I brought my model into class on week 8 to dicuss with peers and tutors. We discussed the material thickness. and the join types. I learned a few things from my first 1:1 prototype. - The material thickness plays a large part in the stability of the design. - Ofset border cutouts were too larger and direct and there was the possibilty of my lantern looking too hollow if I used it extensively. - The 3D panels werent following my original pattern of scaling and movement. They were too static and rigid. - Tabs stuck together running vertically strengthened the structure incredibly.

Design Optimisation VIRTUAL ENVIRONMENTS


Optimisations for my final model. - A new panel was to be created. One that fitted with my narrative and had intrigue. - Consideration of where the tab “spines� are placed and using horizontal tab intersections to create cross beams that shortened the effective length of the spines improving stability/ - From my prototype I decided I wanted to use the ivory card from the FABLAB for my final model. The new panel (as seen in sketch to the left) was far more complex than my original triangulated surface. However it fit my narrative much more clesely while also fixing the problem of having opening that were too direct and transparent. The new panels also felt like an entity themselves. They are self contained cells/pods much like the chambers of a nautalis shell.

Design Optimisation VIRTUAL ENVIRONMENTS

The new panels as created in Rhino and exported into Illustrator.


TOP

PERSPECTIVE FRONT

Isometric Drawings VIRTUAL ENVIRONMENTS


The model splits neatly into 12 vertical sections.

This hollow is the final peice that gets attached to the model. It will support the switch and LED lights.

Exploded Isometric VIRTUAL ENVIRONMENTS


This diagram shows how the model can be unrolled into the 12 vertical strips. I used colour coding to help identify the peices within Rhino.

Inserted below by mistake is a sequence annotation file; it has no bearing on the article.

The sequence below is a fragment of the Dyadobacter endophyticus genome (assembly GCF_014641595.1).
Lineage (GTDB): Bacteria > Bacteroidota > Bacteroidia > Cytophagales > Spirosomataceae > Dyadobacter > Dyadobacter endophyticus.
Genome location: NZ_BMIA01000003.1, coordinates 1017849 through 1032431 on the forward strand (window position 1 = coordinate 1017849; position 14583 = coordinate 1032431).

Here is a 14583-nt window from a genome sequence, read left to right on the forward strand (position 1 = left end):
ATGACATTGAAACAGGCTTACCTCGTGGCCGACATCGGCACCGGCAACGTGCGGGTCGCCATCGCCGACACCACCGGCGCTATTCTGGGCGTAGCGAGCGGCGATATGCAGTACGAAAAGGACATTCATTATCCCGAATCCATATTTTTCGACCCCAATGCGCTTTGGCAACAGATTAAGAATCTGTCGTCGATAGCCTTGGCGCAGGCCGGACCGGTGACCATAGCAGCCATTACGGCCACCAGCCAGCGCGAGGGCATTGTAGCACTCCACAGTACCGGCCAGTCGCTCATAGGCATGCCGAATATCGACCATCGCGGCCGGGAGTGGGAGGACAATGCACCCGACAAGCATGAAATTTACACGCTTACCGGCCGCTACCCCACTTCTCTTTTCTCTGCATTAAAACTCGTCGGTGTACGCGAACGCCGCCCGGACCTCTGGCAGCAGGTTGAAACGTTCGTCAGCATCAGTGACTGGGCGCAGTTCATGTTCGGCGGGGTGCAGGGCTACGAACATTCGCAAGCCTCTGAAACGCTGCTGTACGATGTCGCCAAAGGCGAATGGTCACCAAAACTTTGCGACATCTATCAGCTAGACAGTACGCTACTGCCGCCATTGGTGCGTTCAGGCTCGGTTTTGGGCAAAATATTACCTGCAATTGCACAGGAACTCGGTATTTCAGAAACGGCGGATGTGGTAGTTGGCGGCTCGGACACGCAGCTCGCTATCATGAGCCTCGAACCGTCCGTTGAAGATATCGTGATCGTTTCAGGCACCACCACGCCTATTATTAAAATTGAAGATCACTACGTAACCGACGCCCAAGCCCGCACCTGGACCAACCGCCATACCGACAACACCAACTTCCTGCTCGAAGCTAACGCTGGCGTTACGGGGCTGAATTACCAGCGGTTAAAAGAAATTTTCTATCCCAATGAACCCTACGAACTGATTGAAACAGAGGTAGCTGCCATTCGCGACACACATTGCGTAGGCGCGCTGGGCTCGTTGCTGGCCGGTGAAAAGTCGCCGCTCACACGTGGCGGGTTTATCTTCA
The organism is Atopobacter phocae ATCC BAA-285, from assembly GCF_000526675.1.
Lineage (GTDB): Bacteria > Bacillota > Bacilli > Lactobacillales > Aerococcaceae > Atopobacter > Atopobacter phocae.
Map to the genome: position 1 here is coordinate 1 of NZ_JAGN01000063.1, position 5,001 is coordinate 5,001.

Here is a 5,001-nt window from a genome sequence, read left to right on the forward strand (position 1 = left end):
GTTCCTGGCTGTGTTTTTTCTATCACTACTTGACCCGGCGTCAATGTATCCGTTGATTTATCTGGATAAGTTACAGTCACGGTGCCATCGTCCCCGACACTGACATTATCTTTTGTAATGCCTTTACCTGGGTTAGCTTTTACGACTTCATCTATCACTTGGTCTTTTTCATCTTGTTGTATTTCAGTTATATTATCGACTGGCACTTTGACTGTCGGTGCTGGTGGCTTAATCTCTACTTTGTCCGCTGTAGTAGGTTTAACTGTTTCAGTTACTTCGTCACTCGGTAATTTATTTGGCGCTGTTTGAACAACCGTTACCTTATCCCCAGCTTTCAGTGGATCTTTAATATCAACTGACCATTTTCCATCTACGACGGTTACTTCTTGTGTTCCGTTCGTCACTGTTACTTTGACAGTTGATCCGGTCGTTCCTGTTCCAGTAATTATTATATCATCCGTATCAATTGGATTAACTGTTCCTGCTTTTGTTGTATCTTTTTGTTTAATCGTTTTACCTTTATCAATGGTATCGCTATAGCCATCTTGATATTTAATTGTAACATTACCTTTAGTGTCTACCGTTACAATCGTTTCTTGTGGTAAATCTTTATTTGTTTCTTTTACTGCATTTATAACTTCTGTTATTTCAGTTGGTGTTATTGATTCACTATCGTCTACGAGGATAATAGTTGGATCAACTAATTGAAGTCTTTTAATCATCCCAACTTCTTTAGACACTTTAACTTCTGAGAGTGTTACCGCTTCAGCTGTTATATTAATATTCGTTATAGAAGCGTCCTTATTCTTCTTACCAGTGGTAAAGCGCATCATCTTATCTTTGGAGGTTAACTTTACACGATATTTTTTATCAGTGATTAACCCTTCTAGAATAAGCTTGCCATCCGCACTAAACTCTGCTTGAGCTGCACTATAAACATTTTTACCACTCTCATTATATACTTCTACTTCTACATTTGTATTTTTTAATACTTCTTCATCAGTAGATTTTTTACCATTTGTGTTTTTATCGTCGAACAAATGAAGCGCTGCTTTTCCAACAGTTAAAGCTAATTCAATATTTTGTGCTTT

Construction Drawing VIRTUAL ENVIRONMENTS


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Nested Panels in Rhino

Construction VIRTUAL ENVIRONMENTS

The Construction Process


Final Build VIRTUAL ENVIRONMENTS


Final Build VIRTUAL ENVIRONMENTS


The first reading, Architecture in the Digital Age discusses the challenge of constructability and how through computer aided three dimensional design, Architects are becoming more involved in the fabrication process. Computer aided design was pioneered by Frank Gehry and his use of the software, CATIA, which was used to design and manufacture aircraft. The reading also talks about the different fabrication equipment that is available. 2 Dimensional Fabrication A very common form of fabrication used in many industries which can include the Plasma-Arc, Laser Beam, Water Jet and Blade machines. They move in two axis with either a moving head, bed or both. Subtractive Fabrication The removal of a specified amount of material through electrical, chemical or milling means. These machines can have many different axis. Additive Fabrication These are characterized by incremental forming that works on a “sliced� model. 3D printers are becoming increasingly affordable such as the Maker Bot talked about in the lectures. Formative Fabrication These are machines that create a product through bending and reshaping/deformation. Perhaps Glass blowing is a form of formative fabrication? Because of the ease of fabrication equipment and the manipulation of designs it is becoming ever more easier to have mass customization with products with hardly any extra cost. The second reading, Digital Fabrications, talks about the innovative qualities of digital fabrications which are ever more closing the gap between physical and virtual. It goes on to discuss how digital fabrication is affecting the way that we learn and that students can now readily create models to convey what they are designing with precision that before would have been impractical. The process of digital fabrication can also effect the way that we designed our lanterns. For example the fact that the surfaces had to be flat and triangulated not curved effects the way that all the models will look and gives them all a similar quality.

Reading Reflection VIRTUAL ENVIRONMENTS

Image: http://i.i.com.com/cnwk.1d/i/tim/2012/01/09/MakerBot_ Replicator_610x407.jpg

Module 3 Fabrication  

Module 3 Fabrication